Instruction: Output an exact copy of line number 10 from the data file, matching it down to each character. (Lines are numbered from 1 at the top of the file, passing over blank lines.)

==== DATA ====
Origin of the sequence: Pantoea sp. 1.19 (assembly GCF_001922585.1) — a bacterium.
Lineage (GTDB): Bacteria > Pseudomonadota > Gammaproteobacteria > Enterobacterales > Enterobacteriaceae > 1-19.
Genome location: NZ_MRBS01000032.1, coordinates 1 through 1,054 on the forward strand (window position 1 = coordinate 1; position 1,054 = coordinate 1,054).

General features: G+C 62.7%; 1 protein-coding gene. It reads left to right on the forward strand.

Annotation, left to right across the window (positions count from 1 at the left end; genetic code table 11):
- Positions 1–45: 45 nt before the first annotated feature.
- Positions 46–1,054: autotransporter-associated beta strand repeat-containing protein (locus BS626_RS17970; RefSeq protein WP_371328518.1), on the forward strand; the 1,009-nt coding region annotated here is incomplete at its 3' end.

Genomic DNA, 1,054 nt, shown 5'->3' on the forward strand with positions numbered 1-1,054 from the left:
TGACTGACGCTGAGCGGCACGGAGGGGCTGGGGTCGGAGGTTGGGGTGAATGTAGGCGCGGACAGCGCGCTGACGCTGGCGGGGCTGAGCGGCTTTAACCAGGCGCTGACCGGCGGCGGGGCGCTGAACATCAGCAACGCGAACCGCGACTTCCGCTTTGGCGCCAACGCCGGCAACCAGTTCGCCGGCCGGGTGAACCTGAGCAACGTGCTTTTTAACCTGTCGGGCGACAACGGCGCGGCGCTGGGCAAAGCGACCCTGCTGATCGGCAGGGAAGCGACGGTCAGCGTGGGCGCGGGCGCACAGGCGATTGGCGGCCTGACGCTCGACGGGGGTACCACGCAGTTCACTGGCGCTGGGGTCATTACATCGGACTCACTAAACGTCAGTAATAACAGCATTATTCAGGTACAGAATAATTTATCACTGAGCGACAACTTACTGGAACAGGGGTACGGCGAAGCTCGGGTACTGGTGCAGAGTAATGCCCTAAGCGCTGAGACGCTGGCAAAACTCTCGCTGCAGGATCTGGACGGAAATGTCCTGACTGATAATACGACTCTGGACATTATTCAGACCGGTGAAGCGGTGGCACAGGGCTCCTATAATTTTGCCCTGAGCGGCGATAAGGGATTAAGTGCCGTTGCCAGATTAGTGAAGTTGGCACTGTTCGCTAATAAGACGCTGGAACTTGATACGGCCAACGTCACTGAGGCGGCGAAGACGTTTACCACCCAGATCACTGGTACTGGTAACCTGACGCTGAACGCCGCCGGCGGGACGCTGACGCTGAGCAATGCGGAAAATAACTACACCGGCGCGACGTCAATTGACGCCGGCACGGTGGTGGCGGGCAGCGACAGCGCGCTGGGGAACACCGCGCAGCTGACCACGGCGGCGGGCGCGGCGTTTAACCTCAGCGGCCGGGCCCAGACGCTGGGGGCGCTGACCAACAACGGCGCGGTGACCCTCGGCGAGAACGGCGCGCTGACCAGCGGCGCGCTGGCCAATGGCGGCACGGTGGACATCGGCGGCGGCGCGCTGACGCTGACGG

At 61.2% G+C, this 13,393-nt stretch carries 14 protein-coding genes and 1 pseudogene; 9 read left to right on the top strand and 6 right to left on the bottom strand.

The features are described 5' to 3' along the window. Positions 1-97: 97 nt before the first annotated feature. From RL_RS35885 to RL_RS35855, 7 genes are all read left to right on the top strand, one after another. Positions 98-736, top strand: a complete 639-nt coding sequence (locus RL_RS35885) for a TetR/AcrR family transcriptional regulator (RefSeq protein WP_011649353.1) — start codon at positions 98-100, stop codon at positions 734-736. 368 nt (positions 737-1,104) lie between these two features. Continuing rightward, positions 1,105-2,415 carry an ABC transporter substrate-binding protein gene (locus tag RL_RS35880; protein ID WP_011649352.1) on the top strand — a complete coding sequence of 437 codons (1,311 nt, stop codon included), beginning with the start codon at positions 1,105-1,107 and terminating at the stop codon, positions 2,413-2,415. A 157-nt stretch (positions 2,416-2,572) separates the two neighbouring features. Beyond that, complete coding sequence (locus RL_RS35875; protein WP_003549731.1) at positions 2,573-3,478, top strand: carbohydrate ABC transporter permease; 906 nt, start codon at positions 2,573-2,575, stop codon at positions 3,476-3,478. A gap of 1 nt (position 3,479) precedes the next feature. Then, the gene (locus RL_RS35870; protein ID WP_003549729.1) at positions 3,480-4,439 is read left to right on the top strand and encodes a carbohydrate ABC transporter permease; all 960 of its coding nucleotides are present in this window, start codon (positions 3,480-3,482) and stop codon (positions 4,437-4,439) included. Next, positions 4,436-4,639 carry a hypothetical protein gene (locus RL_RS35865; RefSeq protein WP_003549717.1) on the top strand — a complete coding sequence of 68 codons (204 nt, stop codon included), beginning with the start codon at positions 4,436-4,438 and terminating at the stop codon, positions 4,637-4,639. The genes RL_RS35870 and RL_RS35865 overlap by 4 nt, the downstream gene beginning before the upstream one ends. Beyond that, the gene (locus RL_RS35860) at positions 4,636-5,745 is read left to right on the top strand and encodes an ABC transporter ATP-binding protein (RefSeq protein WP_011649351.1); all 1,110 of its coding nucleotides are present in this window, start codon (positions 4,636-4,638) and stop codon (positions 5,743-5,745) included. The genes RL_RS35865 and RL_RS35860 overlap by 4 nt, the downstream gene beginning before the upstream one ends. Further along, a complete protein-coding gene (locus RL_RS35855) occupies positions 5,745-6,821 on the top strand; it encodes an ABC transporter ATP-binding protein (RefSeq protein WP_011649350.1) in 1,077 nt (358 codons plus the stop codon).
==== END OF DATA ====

At 61.2% G+C, this 13,393-nt stretch carries 14 protein-coding genes and 1 pseudogene; 9 read left to right on the top strand and 6 right to left on the bottom strand.